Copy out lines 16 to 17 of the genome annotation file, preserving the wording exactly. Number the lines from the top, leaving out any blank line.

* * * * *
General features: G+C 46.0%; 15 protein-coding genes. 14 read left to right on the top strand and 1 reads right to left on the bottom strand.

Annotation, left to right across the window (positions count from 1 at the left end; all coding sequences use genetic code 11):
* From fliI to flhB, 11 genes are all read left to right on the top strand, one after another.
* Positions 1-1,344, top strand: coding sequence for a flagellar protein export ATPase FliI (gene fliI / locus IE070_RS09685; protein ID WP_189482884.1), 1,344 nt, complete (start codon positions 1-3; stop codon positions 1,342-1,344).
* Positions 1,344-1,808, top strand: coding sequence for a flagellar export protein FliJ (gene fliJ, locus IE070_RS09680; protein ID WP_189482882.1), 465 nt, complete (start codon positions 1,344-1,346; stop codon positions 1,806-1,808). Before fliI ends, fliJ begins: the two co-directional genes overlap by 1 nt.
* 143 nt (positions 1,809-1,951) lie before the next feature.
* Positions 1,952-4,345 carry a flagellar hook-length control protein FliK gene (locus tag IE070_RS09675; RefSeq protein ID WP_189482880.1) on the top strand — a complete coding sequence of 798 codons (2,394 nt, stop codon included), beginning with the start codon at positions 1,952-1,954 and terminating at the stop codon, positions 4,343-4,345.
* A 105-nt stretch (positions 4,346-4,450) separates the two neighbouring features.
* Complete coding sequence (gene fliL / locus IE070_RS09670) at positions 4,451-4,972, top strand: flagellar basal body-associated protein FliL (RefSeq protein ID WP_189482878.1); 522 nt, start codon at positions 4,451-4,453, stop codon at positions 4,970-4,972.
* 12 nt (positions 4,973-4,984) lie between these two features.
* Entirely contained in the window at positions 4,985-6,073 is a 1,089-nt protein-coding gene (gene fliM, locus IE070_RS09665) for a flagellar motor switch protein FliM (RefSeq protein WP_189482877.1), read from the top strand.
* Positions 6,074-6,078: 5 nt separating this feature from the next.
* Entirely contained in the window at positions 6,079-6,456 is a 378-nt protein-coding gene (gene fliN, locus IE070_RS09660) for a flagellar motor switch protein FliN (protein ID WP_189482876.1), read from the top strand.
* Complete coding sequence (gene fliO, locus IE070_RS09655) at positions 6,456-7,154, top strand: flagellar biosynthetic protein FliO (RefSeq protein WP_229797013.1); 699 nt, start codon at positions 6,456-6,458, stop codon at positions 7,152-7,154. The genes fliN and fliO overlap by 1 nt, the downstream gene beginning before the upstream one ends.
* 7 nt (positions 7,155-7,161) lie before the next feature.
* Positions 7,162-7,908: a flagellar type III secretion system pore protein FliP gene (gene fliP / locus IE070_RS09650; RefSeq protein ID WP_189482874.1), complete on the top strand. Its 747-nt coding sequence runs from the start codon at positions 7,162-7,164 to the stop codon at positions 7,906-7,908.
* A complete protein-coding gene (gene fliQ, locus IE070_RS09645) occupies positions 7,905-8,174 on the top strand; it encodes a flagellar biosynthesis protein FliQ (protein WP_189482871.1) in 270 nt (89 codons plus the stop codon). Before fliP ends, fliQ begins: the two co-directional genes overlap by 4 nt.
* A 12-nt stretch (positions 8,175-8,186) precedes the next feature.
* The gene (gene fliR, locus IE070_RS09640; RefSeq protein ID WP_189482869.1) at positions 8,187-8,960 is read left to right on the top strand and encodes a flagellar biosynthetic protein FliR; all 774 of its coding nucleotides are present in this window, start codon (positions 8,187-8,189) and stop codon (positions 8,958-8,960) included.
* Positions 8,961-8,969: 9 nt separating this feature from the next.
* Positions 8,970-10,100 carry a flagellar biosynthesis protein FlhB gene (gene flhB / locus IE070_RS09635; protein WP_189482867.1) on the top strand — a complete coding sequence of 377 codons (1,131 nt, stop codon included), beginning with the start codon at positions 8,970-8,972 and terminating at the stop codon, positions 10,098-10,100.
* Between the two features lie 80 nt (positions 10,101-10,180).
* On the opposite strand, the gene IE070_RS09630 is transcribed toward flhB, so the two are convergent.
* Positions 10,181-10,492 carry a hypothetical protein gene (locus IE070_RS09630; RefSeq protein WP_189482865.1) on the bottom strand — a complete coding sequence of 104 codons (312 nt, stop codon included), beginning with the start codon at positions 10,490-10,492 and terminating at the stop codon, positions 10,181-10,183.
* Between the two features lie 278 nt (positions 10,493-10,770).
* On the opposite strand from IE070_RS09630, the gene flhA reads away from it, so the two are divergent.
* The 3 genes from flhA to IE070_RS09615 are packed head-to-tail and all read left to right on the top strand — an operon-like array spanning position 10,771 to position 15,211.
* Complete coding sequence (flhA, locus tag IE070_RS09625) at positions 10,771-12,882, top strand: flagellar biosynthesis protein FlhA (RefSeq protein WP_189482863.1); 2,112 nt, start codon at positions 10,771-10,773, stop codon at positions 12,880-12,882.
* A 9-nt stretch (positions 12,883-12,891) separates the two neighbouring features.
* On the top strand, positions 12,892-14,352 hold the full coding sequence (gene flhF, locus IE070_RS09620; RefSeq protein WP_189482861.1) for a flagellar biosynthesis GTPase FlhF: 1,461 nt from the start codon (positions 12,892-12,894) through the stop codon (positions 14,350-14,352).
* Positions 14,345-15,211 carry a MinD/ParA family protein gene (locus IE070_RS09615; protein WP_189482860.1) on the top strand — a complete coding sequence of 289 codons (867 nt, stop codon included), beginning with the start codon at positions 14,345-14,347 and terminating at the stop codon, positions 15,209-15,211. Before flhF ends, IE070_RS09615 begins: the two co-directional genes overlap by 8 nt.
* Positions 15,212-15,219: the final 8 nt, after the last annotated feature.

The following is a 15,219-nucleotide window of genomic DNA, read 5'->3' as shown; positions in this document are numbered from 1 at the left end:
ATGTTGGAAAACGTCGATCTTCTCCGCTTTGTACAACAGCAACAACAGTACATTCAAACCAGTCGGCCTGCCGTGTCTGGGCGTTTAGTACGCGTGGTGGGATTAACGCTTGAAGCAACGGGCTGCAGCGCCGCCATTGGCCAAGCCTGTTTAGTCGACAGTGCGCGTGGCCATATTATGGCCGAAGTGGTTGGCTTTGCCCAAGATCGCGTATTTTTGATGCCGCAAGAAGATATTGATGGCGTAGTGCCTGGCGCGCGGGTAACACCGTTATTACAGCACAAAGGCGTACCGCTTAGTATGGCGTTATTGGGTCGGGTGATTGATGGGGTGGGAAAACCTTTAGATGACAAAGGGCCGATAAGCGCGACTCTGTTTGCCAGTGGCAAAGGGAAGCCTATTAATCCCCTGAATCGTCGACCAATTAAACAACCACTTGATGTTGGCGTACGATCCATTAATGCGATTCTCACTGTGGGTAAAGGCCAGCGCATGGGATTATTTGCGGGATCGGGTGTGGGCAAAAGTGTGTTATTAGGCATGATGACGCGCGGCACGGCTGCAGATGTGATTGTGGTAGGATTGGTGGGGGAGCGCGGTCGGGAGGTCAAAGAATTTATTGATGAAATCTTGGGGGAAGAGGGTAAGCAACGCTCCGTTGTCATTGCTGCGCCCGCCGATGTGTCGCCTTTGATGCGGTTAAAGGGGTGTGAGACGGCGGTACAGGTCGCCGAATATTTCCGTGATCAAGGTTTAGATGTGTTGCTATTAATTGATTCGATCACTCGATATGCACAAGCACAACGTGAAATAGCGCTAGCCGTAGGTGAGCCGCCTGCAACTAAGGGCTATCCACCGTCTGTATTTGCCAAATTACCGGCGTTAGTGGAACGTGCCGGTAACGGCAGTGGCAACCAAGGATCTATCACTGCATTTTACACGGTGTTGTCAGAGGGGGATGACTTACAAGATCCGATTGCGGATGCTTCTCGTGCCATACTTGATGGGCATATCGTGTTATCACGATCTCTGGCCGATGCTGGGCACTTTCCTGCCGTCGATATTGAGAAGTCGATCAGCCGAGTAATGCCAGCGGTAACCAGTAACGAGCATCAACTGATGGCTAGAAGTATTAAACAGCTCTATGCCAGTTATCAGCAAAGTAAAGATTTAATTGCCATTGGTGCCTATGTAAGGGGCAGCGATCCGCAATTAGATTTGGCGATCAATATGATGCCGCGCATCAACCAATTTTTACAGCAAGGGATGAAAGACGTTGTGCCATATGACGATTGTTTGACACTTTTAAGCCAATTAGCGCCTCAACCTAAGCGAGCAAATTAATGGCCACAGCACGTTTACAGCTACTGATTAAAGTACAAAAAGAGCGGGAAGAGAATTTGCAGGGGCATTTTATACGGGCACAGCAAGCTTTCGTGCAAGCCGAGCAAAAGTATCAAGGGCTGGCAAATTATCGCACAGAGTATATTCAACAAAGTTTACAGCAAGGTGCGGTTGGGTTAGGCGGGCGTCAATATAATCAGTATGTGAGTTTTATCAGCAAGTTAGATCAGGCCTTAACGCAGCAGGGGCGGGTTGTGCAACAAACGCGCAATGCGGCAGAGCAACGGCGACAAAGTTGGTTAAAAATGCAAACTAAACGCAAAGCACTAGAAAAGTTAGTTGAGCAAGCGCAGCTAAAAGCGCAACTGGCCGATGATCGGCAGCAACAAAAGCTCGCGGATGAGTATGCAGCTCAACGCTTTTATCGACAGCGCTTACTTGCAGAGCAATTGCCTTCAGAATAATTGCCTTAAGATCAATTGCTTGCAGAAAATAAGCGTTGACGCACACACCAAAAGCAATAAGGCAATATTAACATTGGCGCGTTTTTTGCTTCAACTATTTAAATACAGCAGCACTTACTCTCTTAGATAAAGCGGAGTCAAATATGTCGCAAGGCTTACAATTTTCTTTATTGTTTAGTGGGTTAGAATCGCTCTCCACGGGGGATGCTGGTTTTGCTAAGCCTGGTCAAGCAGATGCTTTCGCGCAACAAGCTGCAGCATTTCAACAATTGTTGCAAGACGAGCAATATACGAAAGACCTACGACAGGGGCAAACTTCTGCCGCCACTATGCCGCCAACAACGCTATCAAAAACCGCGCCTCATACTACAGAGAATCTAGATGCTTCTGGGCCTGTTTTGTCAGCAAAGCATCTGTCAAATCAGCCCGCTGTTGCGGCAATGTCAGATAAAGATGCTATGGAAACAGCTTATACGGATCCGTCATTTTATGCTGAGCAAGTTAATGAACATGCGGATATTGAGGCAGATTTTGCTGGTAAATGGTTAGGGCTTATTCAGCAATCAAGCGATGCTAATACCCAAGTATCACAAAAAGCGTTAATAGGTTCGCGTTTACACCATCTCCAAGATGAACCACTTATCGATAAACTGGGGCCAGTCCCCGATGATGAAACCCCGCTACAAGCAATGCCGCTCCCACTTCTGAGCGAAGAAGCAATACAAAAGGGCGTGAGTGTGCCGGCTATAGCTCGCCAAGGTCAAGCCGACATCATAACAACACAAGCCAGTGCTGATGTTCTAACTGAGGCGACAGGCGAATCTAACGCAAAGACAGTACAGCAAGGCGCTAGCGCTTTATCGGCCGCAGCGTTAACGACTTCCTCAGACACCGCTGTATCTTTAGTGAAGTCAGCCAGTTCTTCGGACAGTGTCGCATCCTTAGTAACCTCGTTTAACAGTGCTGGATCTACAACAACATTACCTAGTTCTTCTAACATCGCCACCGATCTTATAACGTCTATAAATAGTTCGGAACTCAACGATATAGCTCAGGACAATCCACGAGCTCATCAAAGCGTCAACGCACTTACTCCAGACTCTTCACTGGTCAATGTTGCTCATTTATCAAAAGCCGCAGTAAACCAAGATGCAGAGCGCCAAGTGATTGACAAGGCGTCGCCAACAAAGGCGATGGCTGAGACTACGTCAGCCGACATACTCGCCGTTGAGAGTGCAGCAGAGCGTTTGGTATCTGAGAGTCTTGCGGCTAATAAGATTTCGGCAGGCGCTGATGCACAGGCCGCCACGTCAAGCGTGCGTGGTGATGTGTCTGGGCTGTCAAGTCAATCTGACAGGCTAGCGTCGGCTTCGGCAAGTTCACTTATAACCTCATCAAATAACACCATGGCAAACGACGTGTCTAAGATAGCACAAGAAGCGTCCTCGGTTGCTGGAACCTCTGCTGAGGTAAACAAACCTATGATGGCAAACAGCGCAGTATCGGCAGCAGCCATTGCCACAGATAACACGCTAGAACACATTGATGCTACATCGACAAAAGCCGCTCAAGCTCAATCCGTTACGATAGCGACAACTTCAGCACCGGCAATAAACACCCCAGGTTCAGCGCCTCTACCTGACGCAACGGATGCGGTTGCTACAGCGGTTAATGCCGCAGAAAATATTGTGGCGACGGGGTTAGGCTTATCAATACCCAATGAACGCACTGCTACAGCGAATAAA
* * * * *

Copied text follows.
* Positions 7,162-7,908: a flagellar type III secretion system pore protein FliP gene (gene fliP / locus IE070_RS09650; RefSeq protein ID WP_189482874.1), complete on the top strand. Its 747-nt coding sequence runs from the start codon at positions 7,162-7,164 to the stop codon at positions 7,906-7,908.
* A complete protein-coding gene (gene fliQ, locus IE070_RS09645) occupies positions 7,905-8,174 on the top strand; it encodes a flagellar biosynthesis protein FliQ (protein WP_189482871.1) in 270 nt (89 codons plus the stop codon). Before fliP ends, fliQ begins: the two co-directional genes overlap by 4 nt.